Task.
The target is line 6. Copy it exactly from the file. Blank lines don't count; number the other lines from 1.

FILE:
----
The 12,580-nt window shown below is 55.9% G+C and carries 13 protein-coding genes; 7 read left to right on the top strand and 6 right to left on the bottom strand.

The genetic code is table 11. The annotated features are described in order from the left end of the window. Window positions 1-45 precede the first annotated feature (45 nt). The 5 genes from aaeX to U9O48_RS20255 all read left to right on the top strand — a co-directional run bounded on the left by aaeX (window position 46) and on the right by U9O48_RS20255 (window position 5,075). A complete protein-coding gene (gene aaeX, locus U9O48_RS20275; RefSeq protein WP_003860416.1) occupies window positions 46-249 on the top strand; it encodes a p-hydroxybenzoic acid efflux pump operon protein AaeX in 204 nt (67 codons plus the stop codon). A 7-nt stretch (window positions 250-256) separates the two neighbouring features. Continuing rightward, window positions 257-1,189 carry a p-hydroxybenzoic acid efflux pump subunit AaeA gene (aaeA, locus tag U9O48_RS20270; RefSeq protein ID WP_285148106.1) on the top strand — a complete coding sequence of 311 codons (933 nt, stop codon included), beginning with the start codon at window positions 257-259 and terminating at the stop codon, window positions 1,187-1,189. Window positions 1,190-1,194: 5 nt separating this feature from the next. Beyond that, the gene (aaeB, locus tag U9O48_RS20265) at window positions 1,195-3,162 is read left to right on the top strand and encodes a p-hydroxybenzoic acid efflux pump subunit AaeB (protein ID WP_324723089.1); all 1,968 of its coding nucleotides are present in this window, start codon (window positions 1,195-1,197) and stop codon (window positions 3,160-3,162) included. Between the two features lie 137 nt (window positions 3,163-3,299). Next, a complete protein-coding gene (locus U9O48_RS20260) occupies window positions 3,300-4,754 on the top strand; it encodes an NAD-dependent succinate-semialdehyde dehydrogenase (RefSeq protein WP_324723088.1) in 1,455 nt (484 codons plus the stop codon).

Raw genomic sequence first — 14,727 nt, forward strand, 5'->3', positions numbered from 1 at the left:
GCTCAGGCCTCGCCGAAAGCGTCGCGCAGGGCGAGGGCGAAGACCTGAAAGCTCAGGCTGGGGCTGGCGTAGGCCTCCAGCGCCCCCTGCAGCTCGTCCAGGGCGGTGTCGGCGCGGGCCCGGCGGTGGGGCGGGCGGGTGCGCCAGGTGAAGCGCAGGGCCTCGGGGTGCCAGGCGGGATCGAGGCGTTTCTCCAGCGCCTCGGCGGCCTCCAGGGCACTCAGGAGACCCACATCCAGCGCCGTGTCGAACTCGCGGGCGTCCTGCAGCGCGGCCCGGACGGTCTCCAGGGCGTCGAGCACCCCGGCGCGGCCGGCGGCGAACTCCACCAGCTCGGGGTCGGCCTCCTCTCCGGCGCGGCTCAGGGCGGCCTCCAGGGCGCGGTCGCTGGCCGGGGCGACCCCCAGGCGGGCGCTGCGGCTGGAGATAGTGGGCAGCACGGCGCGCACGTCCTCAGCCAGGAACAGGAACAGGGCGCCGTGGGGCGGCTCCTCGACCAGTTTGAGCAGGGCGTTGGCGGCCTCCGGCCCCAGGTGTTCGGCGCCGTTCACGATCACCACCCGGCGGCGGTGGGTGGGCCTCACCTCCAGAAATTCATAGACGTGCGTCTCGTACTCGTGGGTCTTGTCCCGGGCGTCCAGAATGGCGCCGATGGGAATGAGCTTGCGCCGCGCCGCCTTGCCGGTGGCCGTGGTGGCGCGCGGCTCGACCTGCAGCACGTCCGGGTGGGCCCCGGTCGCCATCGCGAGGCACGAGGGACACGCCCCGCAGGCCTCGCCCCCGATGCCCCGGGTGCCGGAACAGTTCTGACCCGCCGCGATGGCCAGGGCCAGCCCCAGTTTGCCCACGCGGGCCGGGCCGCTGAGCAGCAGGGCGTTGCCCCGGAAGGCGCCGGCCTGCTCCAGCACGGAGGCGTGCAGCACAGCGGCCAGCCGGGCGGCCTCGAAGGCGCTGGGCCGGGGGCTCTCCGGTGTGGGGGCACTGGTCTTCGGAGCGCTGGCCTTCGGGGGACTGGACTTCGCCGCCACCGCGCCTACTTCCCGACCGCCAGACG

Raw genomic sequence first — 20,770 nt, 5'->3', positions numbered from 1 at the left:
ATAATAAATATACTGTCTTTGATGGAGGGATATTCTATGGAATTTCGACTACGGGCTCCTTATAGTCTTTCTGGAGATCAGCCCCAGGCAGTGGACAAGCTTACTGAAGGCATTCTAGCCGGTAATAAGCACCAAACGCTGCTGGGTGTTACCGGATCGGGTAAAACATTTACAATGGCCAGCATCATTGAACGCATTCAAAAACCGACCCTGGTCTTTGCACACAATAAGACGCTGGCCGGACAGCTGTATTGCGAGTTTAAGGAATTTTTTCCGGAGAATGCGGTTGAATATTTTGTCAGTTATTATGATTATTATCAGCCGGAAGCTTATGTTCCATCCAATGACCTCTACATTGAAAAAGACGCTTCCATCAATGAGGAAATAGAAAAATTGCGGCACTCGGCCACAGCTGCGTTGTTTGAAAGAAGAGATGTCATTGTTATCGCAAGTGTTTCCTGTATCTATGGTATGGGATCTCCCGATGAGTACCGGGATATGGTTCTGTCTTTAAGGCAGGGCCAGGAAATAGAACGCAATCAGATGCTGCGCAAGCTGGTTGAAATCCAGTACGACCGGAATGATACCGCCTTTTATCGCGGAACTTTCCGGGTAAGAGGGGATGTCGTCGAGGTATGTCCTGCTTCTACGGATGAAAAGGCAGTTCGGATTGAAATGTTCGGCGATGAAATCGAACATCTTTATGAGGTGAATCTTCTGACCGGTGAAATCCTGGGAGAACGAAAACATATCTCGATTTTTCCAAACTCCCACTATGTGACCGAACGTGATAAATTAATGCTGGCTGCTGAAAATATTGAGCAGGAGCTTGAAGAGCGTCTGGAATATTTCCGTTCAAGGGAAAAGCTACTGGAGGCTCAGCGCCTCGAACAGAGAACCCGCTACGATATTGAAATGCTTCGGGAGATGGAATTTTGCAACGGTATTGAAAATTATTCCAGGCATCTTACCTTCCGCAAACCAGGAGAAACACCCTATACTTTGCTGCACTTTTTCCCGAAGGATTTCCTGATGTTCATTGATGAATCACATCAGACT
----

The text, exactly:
ATAATAAATATACTGTCTTTGATGGAGGGATATTCTATGGAATTTCGACTACGGGCTCCTTATAGTCTTTCTGGAGATCAGCCCCAGGCAGTGGACAAGCTTACTGAAGGCATTCTAGCCGGTAATAAGCACCAAACGCTGCTGGGTGTTACCGGATCGGGTAAAACATTTACAATGGCCAGCATCATTGAACGCATTCAAAAACCGACCCTGGTCTTTGCACACAATAAGACGCTGGCCGGACAGCTGTATTGCGAGTTTAAGGAATTTTTTCCGGAGAATGCGGTTGAATATTTTGTCAGTTATTATGATTATTATCAGCCGGAAGCTTATGTTCCATCCAATGACCTCTACATTGAAAAAGACGCTTCCATCAATGAGGAAATAGAAAAATTGCGGCACTCGGCCACAGCTGCGTTGTTTGAAAGAAGAGATGTCATTGTTATCGCAAGTGTTTCCTGTATCTATGGTATGGGATCTCCCGATGAGTACCGGGATATGGTTCTGTCTTTAAGGCAGGGCCAGGAAATAGAACGCAATCAGATGCTGCGCAAGCTGGTTGAAATCCAGTACGACCGGAATGATACCGCCTTTTATCGCGGAACTTTCCGGGTAAGAGGGGATGTCGTCGAGGTATGTCCTGCTTCTACGGATGAAAAGGCAGTTCGGATTGAAATGTTCGGCGATGAAATCGAACATCTTTATGAGGTGAATCTTCTGACCGGTGAAATCCTGGGAGAACGAAAACATATCTCGATTTTTCCAAACTCCCACTATGTGACCGAACGTGATAAATTAATGCTGGCTGCTGAAAATATTGAGCAGGAGCTTGAAGAGCGTCTGGAATATTTCCGTTCAAGGGAAAAGCTACTGGAGGCTCAGCGCCTCGAACAGAGAACCCGCTACGATATTGAAATGCTTCGGGAGATGGAATTTTGCAACGGTATTGAAAATTATTCCAGGCATCTTACCTTCCGCAAACCAGGAGAAACACCCTATACTTTGCTGCACTTTTTCCCGAAGGATTTCCTGATGTTCATTGATGAATCACATCAGACT